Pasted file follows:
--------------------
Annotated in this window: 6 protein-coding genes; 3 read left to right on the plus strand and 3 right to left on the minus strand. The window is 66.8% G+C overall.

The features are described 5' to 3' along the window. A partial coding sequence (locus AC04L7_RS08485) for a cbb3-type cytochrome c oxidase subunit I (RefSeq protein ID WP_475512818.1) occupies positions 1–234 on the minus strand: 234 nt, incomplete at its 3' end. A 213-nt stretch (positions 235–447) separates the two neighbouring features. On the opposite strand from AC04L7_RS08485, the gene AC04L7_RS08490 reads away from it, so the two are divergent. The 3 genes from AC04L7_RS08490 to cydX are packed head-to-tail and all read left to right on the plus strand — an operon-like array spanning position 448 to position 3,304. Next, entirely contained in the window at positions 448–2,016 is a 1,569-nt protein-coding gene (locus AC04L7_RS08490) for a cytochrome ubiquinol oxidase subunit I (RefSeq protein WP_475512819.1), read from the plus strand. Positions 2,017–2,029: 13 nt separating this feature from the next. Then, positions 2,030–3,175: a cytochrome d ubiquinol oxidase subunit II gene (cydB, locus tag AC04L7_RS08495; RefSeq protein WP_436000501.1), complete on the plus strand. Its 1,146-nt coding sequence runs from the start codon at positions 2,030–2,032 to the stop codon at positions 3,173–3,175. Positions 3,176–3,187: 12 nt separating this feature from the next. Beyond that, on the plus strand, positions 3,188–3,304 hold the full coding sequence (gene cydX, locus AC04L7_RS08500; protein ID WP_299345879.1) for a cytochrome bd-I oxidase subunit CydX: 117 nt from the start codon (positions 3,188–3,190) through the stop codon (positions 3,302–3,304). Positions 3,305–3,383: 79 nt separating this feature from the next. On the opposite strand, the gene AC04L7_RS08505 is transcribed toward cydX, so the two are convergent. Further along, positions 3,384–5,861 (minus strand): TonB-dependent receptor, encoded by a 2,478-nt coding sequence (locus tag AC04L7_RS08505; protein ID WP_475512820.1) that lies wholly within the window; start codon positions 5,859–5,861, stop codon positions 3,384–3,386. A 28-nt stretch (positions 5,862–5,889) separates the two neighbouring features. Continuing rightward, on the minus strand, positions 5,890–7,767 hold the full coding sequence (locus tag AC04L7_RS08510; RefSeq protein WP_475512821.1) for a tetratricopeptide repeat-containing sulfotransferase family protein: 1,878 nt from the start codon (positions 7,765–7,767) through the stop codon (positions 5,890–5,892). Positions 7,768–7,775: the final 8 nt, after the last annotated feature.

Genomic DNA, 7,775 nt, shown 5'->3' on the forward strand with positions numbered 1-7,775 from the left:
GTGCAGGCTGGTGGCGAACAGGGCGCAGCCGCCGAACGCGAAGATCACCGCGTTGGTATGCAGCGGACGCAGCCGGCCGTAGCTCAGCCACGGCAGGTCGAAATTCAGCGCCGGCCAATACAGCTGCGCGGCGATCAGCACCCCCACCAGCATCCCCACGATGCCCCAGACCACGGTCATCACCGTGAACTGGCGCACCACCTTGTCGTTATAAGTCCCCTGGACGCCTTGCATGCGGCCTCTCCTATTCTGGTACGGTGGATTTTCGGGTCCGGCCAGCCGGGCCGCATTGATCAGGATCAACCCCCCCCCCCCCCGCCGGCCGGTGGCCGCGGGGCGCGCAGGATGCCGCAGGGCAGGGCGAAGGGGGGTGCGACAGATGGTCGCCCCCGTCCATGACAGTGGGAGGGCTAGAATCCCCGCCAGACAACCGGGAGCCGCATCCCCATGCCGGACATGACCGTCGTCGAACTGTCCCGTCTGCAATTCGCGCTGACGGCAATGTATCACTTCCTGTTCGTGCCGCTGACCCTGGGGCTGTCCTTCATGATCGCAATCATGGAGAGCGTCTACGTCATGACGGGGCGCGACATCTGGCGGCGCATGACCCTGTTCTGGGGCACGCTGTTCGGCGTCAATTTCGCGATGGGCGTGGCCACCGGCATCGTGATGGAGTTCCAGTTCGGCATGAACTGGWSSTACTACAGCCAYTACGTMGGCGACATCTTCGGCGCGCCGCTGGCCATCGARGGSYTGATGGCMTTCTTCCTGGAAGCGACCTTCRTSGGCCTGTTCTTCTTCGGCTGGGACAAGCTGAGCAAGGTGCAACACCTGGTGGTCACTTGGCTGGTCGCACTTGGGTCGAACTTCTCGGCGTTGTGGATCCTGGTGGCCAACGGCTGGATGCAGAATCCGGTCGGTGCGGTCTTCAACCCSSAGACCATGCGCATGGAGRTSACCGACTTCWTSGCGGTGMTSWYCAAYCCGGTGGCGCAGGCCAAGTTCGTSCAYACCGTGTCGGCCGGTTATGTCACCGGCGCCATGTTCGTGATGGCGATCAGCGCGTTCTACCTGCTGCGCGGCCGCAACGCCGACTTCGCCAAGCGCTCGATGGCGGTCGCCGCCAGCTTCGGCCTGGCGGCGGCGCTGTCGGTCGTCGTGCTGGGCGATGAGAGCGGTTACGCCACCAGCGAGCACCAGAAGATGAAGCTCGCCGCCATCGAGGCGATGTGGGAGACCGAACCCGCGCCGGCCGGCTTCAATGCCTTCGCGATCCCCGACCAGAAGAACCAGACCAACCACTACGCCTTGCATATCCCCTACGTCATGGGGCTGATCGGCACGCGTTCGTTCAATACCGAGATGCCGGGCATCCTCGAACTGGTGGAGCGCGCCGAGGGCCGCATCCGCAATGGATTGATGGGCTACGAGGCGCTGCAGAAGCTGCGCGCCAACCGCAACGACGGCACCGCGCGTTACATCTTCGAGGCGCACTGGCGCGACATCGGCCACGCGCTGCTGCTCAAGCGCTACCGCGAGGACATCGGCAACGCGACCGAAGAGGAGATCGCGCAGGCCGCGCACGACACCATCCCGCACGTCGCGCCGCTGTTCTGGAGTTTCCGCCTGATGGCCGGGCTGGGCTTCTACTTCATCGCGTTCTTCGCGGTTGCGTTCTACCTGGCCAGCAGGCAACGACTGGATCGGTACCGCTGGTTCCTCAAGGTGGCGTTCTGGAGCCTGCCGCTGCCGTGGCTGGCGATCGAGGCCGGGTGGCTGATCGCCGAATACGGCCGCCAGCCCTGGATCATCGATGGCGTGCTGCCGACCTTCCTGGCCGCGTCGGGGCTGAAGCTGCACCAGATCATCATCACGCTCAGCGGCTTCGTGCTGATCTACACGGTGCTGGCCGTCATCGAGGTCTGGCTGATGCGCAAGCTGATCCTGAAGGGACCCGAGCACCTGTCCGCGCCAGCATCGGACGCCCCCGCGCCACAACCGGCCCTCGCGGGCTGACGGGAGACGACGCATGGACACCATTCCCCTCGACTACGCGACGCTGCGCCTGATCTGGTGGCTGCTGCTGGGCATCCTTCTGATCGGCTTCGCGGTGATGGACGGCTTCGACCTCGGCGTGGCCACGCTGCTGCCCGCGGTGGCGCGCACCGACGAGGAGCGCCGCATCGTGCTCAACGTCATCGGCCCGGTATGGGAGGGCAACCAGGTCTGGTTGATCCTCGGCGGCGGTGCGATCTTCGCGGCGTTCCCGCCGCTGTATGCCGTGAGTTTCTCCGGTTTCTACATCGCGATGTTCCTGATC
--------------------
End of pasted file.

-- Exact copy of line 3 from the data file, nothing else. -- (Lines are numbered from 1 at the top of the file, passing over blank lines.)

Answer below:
Genomic DNA, 7,775 nt, shown 5'->3' on the forward strand with positions numbered 1-7,775 from the left: